Back to the train though. Here I am, sitting across from my mom, who is desperately trying to sleep and being forced to sit next to a man, who although nice enough, provides a bit more of a cramped atmosphere than the open seat next to me. 

Snow covers the ground in Poland this time of year and with each turn of the wheel, we pass homes that look as if they should be condemned, trees that are waiting for spring to bring them back to life, buildings that are charmingly decorated in colorful graffiti, and railway cars that sit on abandoned train tracks. Traveling to towns that have steeped in so much history and devastated by war, it makes me appreciate the life I have back home, in a country that has been so fortunate to have escaped the trials that war can bring upon a country and its people. Now, this is not to say that I have forgotten about the Civil War, Pearl Harbor, or 9\11, but to stand in a city like Warsaw, having been completely in ruins at one time, you are a fool not to appreciate that life you have been given. 

Each city I visit brings has its own character, whether charming or depressing. Munich is a city of life and full of fun. Expensive in its cost of living, the people there know how to have a good time and appreciate the tourists who visit their lively city. Although portions of its history prove dark, it does not overshadow the way of life for people today.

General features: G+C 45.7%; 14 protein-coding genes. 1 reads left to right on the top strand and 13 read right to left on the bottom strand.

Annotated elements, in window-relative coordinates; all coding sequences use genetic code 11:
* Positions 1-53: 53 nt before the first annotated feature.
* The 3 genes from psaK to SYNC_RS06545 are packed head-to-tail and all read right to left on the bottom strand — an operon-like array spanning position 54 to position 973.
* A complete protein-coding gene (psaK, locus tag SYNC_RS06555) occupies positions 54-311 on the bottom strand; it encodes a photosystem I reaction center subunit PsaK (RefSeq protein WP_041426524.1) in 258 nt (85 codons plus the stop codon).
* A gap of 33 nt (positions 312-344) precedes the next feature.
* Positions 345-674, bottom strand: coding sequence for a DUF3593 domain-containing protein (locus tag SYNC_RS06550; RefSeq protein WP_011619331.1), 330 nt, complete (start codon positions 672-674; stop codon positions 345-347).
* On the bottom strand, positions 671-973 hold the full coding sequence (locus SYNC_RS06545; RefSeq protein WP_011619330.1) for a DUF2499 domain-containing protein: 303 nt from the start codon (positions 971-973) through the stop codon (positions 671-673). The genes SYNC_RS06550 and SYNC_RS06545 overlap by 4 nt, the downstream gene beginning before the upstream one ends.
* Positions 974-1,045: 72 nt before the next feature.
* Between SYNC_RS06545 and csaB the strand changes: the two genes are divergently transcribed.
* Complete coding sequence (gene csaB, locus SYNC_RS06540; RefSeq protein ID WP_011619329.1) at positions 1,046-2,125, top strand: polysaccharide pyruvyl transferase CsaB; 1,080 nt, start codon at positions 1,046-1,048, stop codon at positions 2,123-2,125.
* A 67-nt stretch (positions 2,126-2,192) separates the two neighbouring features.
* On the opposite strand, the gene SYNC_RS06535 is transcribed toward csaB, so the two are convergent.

Krakow proved to be much different. A beautiful city, in parts, one can feel the remnants of a city torn apart by war. I found myself wondering if every elderly person I passed on the street had been involved, or witnessed, the horrors of what occurred in World War II. When traveling to Auschwitz, I wondered if the young people living in the small city nearby knew or even cared about what took place more than 75 years ago. 

Then there is Warsaw...a city that will literally blow you over if you're not careful. At night, I tried to imagine what it would be like to travel to this city during the summer months. Its hidden streets full of boutique shops and bistros, and open squares full of people, I have no doubt that in the warmer months, it would be an enjoyable place to visit.

The weather can play a huge role in your ability to enjoy a trip like this. Although it may be significantly cheaper to travel during the winter months, it can often make for a bitterly cold time, which can often be somewhat miserable. However, as cold as I have been, and as sad as traveling to places like Auschwitz have made me, this trip has been a blessing. I have seen first-hand what so many only read in textbooks. I have yet again, checked off a few more destinations on my personal bucket list, and most of all, I have shared my experience with one of the most influential women I know, my mom. While I don't expect her to share my deep-seeded passion for all things history or travel-related, she appreciates the passion I posses and encourages me to pursue it every single day. 

So, I guess in answering my question, I'd say trains are a great time to reflect. Besides, sleeping is overrated when you've got a warm seat, a beautiful view, and another destination just waiting for you to arrive.